Paul George could find 70 million reasons to remain loyal to the Pacers, since they could pay him $70 million more to stay put, under the new Designated Player Veteran (DPV) Exception, aka Super Max, in the new CBA agreement. He might leave that amount on the table if changes teams as a free agent. Other eligible NBA veterans who could command north of $200 billion contracts include Chris Paul, Blake Griffin, Stephen Curry, James Harden, Russell Westbrook, Gordon Hayward.
The Golden State Warriors could have a difficult time keeping their core intact this off-season if the players choose to be paid at their fair market value. Enter the Miami Heat to snatch unhappy campers cast aside due to salary constraints, e.g. as they did with Dion Waiters last season. The Warriors won’t be the only team forced to release players due to the new CBA. Most teams will have to make difficult choices on whom to base their future dreams on.
An excellent summary of the DPV clause says,
To qualify, a player must achieve certain criteria. Among them:
He must be entering his eighth or ninth season in the NBA (in the case of extensions) or have just completed his eighth or ninth season in the NBA (in the case of free agent signings).
He must be a free agent (in the case of a free agent signing) or have one or two years left on your contract (in the case of extensions). And if it is an extension, three years have to have passed since you signed your original contract.
He must meet one of the performance criteria. Included on the list: Making one of the three All NBA teams in either the previous season or the prior two, winning Defensive Player of the Year in either the previous season or the prior two, or winning MVP in one of the previous three seasons.
He must never have changed teams as a free agent, and he could only have been traded during his first four years in the league.
The last criterion is particularly daunting. It will put the Heat at a major financial disadvantage in competing for any free agents who qualify.
The last bullet point acts an incentive for the Heat, IF they trade their rookies such as Justise Winslow, or get others, before the four-year cutoff date expires, since rookies with Super Max eligibility are more valuable. This may also apply to the new two-way contracts, which in essence allows the Heat to develop two high-upside, high-risk players outside their 15-man roster for four years and pay them accordingly should one reach his potential.
DeMarcus Cousins was traded due to the risk of paying him over $200 million, and lost his Super Max eligibility, because it was outside his 4-year window. That’s why Hayward would think twice before changing teams in free agency. The Clippers might balk at committing to Griffin, but he would lose his Super Max privileges if moved to another team.
This leaves the Heat with the risk of gambling when signing a potential franchise player, who comes with considerable risk of injury. After the experiences of Josh McRoberts and Chris Bosh, Miami might think twice about investing 9 figures in any deals that could cripple the franchise for years to come, no matter how alluring a potential championship would be.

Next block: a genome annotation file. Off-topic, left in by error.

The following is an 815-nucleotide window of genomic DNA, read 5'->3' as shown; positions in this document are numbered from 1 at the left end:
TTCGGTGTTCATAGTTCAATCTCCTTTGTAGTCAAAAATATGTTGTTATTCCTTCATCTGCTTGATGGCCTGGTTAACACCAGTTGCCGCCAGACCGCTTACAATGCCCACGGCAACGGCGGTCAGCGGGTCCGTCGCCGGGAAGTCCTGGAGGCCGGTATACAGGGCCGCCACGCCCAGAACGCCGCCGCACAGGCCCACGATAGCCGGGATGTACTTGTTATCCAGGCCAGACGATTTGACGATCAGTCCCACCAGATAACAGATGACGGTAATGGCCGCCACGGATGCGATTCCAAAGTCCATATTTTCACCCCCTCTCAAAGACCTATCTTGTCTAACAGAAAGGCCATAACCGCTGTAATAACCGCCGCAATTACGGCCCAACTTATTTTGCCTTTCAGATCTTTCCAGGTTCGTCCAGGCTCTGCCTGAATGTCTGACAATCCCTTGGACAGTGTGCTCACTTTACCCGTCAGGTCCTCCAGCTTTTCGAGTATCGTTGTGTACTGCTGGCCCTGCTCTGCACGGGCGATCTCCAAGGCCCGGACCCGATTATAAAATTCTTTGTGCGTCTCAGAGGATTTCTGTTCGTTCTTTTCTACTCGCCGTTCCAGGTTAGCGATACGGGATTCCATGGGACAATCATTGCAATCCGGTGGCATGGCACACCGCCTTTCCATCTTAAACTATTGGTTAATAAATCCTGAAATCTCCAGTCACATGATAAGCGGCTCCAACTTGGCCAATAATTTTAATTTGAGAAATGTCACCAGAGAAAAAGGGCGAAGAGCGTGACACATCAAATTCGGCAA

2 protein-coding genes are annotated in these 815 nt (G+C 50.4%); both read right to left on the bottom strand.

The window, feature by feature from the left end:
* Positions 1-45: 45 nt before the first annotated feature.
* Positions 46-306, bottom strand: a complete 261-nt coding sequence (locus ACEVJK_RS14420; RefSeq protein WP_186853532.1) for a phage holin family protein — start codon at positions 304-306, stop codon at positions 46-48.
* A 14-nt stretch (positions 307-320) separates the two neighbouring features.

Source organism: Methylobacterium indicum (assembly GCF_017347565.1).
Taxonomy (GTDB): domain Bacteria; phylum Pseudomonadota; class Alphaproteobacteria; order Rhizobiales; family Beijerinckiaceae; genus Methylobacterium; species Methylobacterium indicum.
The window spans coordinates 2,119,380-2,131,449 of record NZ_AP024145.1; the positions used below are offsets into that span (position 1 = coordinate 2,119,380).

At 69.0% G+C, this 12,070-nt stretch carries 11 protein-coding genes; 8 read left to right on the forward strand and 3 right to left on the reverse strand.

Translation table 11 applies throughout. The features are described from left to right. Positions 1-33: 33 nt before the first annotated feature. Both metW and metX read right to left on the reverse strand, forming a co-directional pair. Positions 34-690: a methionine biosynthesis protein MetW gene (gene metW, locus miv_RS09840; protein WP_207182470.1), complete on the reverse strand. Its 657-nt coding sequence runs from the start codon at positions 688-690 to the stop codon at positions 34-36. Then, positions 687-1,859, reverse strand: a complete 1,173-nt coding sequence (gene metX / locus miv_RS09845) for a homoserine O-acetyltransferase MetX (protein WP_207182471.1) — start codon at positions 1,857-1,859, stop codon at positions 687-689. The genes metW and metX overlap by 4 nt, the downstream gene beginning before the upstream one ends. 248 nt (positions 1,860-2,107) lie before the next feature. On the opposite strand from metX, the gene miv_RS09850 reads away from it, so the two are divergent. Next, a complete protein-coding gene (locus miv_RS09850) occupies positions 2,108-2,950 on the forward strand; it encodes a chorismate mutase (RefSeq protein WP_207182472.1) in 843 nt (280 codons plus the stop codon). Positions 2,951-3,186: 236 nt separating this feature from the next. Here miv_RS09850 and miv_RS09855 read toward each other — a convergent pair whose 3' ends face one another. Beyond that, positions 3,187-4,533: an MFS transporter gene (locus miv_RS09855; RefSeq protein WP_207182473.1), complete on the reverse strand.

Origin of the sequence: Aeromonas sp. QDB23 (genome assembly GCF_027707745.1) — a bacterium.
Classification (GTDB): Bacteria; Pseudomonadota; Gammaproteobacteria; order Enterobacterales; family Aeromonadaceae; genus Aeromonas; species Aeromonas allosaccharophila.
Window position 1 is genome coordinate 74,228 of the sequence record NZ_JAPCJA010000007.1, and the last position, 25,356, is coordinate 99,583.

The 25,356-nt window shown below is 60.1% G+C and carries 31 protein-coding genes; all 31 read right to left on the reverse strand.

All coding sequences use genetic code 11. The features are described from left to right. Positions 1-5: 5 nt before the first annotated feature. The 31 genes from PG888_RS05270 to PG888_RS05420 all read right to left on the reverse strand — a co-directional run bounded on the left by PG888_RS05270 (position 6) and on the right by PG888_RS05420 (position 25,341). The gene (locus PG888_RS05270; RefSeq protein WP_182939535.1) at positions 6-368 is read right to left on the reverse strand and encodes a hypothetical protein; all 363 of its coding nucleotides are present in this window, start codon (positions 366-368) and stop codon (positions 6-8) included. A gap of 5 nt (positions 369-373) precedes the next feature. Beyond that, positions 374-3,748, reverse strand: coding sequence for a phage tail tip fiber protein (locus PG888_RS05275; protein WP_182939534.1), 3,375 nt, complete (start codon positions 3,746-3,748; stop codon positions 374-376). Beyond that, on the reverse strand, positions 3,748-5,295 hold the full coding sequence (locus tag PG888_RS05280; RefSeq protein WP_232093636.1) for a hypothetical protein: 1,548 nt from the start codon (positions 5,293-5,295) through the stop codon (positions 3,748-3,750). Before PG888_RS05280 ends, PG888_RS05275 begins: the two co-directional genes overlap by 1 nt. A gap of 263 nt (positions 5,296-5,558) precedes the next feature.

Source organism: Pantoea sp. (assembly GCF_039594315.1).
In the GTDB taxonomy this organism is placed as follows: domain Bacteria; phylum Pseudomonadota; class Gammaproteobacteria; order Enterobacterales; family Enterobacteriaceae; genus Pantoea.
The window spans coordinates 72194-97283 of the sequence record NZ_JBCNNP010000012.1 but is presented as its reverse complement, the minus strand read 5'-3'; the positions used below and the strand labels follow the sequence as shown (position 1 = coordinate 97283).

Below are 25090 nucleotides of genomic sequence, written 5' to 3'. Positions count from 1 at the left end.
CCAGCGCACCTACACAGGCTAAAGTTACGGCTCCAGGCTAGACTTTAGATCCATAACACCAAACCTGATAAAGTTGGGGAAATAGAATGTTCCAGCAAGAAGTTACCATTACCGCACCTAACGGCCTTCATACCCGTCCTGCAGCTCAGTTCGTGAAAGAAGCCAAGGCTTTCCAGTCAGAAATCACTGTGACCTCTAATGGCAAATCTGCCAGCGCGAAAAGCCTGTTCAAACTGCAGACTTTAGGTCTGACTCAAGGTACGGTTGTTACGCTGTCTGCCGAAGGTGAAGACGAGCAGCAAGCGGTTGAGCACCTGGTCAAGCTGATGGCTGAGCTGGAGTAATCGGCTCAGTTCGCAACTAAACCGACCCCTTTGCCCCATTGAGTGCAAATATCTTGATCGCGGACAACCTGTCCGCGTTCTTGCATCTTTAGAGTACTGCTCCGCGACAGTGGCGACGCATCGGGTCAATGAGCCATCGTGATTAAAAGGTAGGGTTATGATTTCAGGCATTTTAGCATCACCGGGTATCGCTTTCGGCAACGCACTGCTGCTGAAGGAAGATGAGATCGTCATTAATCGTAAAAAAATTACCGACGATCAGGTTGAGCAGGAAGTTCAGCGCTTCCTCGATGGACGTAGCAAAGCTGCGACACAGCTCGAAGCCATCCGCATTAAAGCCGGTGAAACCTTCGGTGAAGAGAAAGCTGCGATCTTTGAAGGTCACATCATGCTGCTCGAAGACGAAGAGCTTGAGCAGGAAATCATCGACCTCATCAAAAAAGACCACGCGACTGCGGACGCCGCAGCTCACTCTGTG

The new CBA constrains teams with established highly paid stars, who may demand excessive contracts at the expense of quality role players to support them. Interestingly last season Mike Conley signed the third-highest contract in the NBA, despite never being named to the All-Star team. Udonis Haslem remains the only Heat Lifer, which gives the team a lot of flexibility this summer on signing current or new talent, without the risk of losing a franchise player.
This year marks the first one under the new CBA, which was designed with league parity in mind, according to Adam Silver.
“For me, part of it is designing a collective bargaining agreement that encourages the distribution of great players throughout the league.”
The consequences may have many unintended effects that benefit the Heat, since many teams may be stuck with overpaid, aging stars on their roster due to their popularity from previous successes. This year Miami’s roster is a nimble one, flexible enough to adjust on the fly.
Erik Spoelstra had great success in the second half with the drive-and-dish backcourt combo of Dion Waiters and Goran Dragic feeding 3-point marksman. Perhaps he will seek a draft pick he can groom in the D-League for a season, who can replicate what Dragic does as he winds down his career over the next four to six years.
Pat Riley has many choices available this summer in navigating the waters of the untested CBA agreement. The recently created Super Max designation, along with expanded 17-player roster, a possible shrinkage in cap space when ESPN deal expires, all factor in the choices he makes. One thing is clear, he will have many players to chose from who fit his favorite profile of disgruntled and unhappy people wanting out of their present circumstances.